"The pen is the tongue of the mind." -Miguel de Cervantes

Saturday, October 2, 2010

Banned Books Week, Last Look

As long as we have books we will have people to love or hate them. Sometimes that hate goes a little to far. Today marks the last day of Banned Books Week and sad to say I only could finish one book on the 'Challenged' list. But boy what a book it was! The Perks of Being a Wallflower. I plan to do a review but we will save that for next time.

Last night was the first annual Banned Book Swap at Cavalier House Books. It was a small group but I think small makes things more personal. I went with a copy of Tender Morsels and The Perks of Being a Wallflower and each of us in turn told the others about the book we brought. I ended up taking home a copy of NAKED and instead of swaping Tender Morsels for Lolita (I already have a copy just haven't got around to reading it yet) I promised Michelle I would tell her how I liked it in a few weeks. Needless to say I went home feeling all fuzzy inside.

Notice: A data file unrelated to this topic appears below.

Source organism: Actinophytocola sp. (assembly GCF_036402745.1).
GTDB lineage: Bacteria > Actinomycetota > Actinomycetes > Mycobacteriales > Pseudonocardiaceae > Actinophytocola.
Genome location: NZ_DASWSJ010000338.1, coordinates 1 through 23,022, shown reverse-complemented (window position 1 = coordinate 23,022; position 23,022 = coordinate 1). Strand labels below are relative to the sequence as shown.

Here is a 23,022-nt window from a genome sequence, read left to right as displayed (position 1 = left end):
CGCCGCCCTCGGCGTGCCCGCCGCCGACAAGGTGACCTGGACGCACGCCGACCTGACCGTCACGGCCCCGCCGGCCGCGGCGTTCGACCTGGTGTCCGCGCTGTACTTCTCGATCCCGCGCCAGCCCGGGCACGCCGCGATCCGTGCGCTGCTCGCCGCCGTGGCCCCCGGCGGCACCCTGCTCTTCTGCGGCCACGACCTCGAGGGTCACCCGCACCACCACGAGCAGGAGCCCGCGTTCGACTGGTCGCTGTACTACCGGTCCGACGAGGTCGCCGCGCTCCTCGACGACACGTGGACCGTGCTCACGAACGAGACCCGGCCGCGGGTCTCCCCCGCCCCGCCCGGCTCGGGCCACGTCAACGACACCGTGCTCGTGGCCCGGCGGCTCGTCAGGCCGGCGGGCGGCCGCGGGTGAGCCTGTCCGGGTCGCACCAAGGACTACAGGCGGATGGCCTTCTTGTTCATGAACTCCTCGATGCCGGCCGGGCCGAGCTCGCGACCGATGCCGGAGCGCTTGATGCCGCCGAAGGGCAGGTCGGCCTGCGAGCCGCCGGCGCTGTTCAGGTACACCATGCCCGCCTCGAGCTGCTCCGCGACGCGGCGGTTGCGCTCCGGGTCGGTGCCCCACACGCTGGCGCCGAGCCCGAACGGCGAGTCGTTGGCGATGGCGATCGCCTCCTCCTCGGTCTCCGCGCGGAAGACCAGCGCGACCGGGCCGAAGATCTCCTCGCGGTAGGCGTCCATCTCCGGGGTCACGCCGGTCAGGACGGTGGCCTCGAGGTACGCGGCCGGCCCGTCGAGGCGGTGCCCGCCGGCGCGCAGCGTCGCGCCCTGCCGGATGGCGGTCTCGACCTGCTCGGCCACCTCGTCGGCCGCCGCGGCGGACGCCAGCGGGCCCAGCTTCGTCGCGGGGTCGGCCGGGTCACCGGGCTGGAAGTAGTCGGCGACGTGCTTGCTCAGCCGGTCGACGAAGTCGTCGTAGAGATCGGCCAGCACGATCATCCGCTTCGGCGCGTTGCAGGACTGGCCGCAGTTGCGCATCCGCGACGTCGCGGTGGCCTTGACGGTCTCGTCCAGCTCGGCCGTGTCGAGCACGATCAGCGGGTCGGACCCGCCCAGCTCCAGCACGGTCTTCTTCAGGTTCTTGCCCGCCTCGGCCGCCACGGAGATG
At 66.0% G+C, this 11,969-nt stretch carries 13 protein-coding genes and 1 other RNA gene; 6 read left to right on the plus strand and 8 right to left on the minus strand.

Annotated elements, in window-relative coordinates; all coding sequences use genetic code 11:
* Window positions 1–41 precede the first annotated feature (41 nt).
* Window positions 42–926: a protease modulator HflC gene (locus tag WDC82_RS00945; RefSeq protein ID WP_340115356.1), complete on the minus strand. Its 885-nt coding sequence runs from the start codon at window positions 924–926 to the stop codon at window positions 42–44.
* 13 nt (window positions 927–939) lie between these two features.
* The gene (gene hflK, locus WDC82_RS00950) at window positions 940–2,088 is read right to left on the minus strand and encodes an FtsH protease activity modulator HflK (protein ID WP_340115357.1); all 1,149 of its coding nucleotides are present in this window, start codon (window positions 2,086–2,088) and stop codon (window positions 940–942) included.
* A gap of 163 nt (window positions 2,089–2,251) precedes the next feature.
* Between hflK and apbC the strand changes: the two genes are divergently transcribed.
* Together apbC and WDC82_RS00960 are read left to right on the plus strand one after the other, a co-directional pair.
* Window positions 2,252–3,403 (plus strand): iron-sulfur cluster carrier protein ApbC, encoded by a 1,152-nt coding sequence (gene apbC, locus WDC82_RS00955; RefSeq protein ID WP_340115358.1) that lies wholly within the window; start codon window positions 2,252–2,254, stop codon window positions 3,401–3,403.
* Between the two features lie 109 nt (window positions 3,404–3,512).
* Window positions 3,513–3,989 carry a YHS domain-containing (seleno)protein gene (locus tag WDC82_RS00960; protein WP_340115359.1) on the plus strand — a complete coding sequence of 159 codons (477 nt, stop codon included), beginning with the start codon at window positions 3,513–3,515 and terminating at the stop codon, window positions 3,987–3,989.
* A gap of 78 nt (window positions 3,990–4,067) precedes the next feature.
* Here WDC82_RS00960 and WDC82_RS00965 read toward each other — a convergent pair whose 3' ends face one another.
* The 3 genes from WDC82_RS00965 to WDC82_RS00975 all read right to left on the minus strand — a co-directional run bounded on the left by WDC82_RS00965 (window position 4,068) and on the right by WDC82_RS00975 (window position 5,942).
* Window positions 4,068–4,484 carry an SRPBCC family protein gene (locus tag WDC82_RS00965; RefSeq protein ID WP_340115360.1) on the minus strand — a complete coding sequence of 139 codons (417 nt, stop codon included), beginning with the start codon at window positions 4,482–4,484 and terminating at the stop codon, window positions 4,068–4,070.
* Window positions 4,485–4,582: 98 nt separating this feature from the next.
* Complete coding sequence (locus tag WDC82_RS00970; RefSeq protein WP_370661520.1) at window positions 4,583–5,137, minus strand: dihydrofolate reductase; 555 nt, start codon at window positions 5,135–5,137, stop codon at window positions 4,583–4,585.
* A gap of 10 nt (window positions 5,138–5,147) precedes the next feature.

So why do people ban books? Mostly due to misconceptions, religious beliefs, and censorship . Black Beauty was originally banned in South Africa because of the misconception of it being a book about a black woman. Uncle Tom's Cabin was banned in the South during the Civil War because it held anti-slavery content. Steinbeck's East of Eden was banned in American libraries for being "ungodly and obscene". Those are just three examples and sadly many more could be named.

So why have Banned Books Week? Other than examining past incidents I believe it is all about having freedom of speech. To be able to express our ideas and opinions without fear of censorship. If we start taking away some privileges or changing those privileges then what is to keep others from just pulling the whole tablecloth out from under us? Sorry to go so patriotic on you guys but this is a topic that always gets me pumped.

I will end this with a quote from John Mill.

"If all mankind minus one, were of one opinion, and only one person were of the contrary opinion, mankind would be no more justified in silencing that one person, than he, if he had the power, would be justified in silencing mankind."- John Mill

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